Counter-culture: Monetizing the Change

Go Lean Commentary

“Put your money where your mouth is” – Popular Challenge

It is appropriate to look back 50 years at the height of the counter-culture – Hippie movement – and ask the question:

Were the counter-culturists willing to pay for the change they were demanding?

As asserted in the last submission of this series of commentaries on the counter-culture of the 1960’s/1970’s, the counter-culturists didn’t just go away, they won! They had some relative victory and transformed the mainstream values of society.

A counter-culture typically involves criticism or rejection of the status quo powerful institutions, with accompanying hope for a better life or a new society. There was a subsequent shift in the Social Contract deliveries after this counter revolution.

But how did the advocates pay for the change?

In the height of the 1960’s counter-culture movement, this question was asked – by the Number 1 English-speaking band, The Beatles – and the answers didn’t emerge for years, decades and generations.

The question was in the form of a song – You say you want a Revolution – see here (and the lyrics in Appendix A below):

VIDEO – The Beatles: Revolution (1968) –

The Beatles

Published on Oct 20, 2015 – The Beatles 1 Video Collection is Out Now. Get your copy here:

“When you talk about destruction, don’t you know that you can count me out”

“I did the slow version and I wanted it out as a single: as a statement of The Beatles’ position on Vietnam and The Beatles’ position on revolution. For years, on The Beatles’ tours, Brian Epstein had stopped us from saying anything about Vietnam or the war.” – John Lennon.

“Plugging directly into the Abbey Road desk and pushing the needles into the red achieved the fuzz-guitar sound. According to George Martin “We got into distortion on that, which we had a lot of complaints from the technical people about. But that was the idea: it was John’s song and the idea was to push it right to the limit. Well, we went to the limit and beyond.”

“Revolution” was directed by Michael Lindsay-Hogg, and filmed on the 4th September 1968 at Twickenham Film Studios. “Don’t you know it’s gonna be all right”

Music video by The Beatles performing Revolution. (C) 2015 Calderstone Productions Limited (a division of Universal Music Group) / Apple Films Ltd.

Only now, 50 years later, are we able to look (back), listen and learn the lessons from those times. (This exercise is part-and-parcel of the popular 5 L’s methodology: Look, Listen, Learn, Lend-a-hand and Lead). Monetizing the change is easier said than done!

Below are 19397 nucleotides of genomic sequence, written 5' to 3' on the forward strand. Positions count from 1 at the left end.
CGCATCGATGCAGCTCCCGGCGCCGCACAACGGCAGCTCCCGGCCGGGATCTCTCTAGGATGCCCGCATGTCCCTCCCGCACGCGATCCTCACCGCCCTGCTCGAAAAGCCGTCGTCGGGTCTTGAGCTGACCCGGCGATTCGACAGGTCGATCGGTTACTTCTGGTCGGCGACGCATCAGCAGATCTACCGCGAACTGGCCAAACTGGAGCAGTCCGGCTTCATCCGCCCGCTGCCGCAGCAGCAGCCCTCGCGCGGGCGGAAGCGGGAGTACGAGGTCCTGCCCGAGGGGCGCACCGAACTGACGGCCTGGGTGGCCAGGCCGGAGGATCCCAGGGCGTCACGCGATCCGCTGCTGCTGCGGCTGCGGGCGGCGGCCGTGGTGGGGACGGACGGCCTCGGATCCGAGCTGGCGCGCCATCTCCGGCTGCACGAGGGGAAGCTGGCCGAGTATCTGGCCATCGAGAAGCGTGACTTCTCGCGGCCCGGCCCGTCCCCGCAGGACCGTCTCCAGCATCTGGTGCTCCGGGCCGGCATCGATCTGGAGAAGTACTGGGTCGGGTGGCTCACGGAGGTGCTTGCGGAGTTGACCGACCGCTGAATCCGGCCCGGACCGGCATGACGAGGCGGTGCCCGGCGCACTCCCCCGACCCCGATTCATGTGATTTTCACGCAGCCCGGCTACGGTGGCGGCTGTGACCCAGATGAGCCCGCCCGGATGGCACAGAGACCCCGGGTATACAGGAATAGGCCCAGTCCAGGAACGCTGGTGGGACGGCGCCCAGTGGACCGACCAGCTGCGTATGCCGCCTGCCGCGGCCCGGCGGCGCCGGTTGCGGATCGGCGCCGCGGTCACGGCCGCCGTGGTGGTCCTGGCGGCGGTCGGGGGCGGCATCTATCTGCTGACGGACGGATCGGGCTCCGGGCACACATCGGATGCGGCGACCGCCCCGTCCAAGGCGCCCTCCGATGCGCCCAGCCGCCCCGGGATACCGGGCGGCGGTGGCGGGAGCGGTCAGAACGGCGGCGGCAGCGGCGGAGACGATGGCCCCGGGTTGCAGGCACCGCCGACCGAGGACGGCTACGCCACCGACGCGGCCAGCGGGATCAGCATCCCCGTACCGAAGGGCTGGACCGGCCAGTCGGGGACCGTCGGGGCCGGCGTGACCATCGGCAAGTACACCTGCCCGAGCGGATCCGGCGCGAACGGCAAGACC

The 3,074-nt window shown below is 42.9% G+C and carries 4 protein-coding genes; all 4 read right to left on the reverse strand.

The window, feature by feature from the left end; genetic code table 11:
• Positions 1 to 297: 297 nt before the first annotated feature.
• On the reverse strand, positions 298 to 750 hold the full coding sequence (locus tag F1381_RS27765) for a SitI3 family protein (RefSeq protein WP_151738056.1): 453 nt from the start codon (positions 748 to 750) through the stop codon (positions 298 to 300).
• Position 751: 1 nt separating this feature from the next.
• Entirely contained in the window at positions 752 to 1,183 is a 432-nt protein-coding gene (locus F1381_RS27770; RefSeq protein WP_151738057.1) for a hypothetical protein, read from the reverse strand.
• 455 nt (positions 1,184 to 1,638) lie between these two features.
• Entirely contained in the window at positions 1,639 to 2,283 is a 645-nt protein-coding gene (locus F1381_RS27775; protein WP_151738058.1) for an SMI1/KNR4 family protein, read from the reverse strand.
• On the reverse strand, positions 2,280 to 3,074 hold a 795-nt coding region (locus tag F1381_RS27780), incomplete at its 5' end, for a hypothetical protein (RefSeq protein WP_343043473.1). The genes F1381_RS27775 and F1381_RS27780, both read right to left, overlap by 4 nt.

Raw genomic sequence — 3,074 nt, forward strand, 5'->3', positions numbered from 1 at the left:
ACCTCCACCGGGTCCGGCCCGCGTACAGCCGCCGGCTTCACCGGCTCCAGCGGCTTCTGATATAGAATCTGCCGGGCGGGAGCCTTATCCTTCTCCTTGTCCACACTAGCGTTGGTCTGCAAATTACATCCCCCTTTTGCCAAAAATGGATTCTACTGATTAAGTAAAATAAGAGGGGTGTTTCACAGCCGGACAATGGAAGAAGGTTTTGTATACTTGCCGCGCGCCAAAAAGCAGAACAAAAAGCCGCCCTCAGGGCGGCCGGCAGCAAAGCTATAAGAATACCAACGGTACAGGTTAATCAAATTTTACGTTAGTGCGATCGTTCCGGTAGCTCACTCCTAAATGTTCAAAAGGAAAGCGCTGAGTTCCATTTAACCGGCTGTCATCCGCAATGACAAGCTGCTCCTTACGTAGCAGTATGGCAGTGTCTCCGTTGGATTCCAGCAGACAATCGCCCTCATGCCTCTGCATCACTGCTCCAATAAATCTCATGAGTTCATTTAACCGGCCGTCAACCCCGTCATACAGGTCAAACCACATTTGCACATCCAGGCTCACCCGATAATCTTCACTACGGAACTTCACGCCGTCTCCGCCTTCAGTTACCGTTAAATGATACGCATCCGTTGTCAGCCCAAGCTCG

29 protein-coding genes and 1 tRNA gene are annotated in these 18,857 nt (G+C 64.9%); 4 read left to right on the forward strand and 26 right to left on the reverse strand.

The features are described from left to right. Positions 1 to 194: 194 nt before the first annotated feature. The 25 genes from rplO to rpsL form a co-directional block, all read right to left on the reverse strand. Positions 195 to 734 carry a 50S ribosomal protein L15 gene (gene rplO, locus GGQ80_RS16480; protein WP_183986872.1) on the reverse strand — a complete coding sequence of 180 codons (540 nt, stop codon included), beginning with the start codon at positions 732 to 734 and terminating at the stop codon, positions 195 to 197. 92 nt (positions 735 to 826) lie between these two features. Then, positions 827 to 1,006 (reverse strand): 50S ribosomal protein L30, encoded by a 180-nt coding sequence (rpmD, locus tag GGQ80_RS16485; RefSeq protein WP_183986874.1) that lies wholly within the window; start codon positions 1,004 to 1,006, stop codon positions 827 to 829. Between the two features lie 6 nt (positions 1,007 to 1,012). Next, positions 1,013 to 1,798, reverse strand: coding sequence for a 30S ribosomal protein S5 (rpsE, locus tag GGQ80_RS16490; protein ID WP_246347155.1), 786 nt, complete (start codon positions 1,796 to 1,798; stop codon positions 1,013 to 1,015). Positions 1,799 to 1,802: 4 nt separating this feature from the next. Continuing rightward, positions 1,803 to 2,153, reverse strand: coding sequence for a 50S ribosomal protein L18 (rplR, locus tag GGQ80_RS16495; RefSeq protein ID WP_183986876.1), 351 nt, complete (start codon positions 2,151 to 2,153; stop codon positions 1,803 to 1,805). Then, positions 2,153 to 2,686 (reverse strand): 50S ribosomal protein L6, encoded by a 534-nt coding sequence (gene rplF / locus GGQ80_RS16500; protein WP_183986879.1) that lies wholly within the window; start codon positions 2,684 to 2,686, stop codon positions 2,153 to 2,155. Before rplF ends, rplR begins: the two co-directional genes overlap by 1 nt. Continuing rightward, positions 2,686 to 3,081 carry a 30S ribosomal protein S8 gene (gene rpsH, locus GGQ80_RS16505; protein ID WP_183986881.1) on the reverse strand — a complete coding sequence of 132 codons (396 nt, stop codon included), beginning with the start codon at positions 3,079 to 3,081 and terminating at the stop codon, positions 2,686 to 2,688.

The Beatles stated:

“But if you want money for people with minds that hate … All I can tell is brother you have to wait”

What did the counter-culture movement do so as to monetize the change that they were protesting for? As these groups assimilated their victories into mainstream society, they forced changes to the financial-economic systems as well. For example, one innovation that emerged in the US was moving away from institutional pensions to a new scheme of Individual Retirement Accounts or the 401(k). See more here on the US program, though this term 401K has been used in many other countries as a generic term for Individual Retirement Accounts:

Reference Title: 401(k)
In the United States, a 401(k) plan is the tax-qualified, defined-contribution pension account defined in subsection 401(k) of the Internal Revenue Code.[1] Under the plan, retirement savings contributions are provided (and sometimes proportionately matched) by an employer, deducted from the employee’s paycheck before taxation (therefore tax-deferred until withdrawn after retirement or as otherwise permitted by applicable law), and limited to a maximum pre-tax annual contribution of $18,500 (as of 2018).[2][3]

Other employer-provided defined-contribution plans include 403(b) plans for nonprofit institutions, 457(b) plans for governmental employers, and 401(a) plans. These plans may provide total annual addition of $55,000 (as of 2018) per plan participant, including both employee and employer contributions.

In the early 1970s a group of high earning individuals from Kodak approached Congress to allow a part of their salary to be invested in the stock market and thus be exempt from income taxes.[4] This resulted in section 401(k) being inserted in the then taxation regulations that allowed this to be done. The section of the Internal Revenue Code that made such 401(k) plans possible was enacted into law in 1978.[5] It was intended to allow taxpayers a break on taxes on deferred income. In 1980, a benefits consultant and attorney named Ted Benna took note of the previously obscure provision and figured out that it could be used to create a simple, tax-advantaged way to save for retirement. The client for whom he was working at the time chose not to create a 401(k) plan.[6] He later went on to install the first 401(k) plan at his own employer, the Johnson Companies[7] (today doing business as Johnson Kendall & Johnson).[8] At the time, employees could contribute 25% of their salary, up to $30,000 per year, to their employer’s 401(k) plan.[9]

Income taxes on pre-tax contributions and investment earnings in the form of interest and dividends are tax deferred. The ability to defer income taxes to a period where one’s tax rates may be lower is a potential benefit of the 401(k) plan. The ability to defer income taxes has no benefit when the participant is subject to the same tax rates in retirement as when the original contributions were made or interest and dividends earned. Earnings from investments in a 401(k) account in the form of capital gains are not subject to capital gains taxes. This ability to avoid this second level of tax is a primary benefit of the 401(k) plan. Relative to investing outside of 401(k) plans, more income tax is paid but less taxes are paid overall with the 401(k) due to the ability to avoid taxes on capital gains.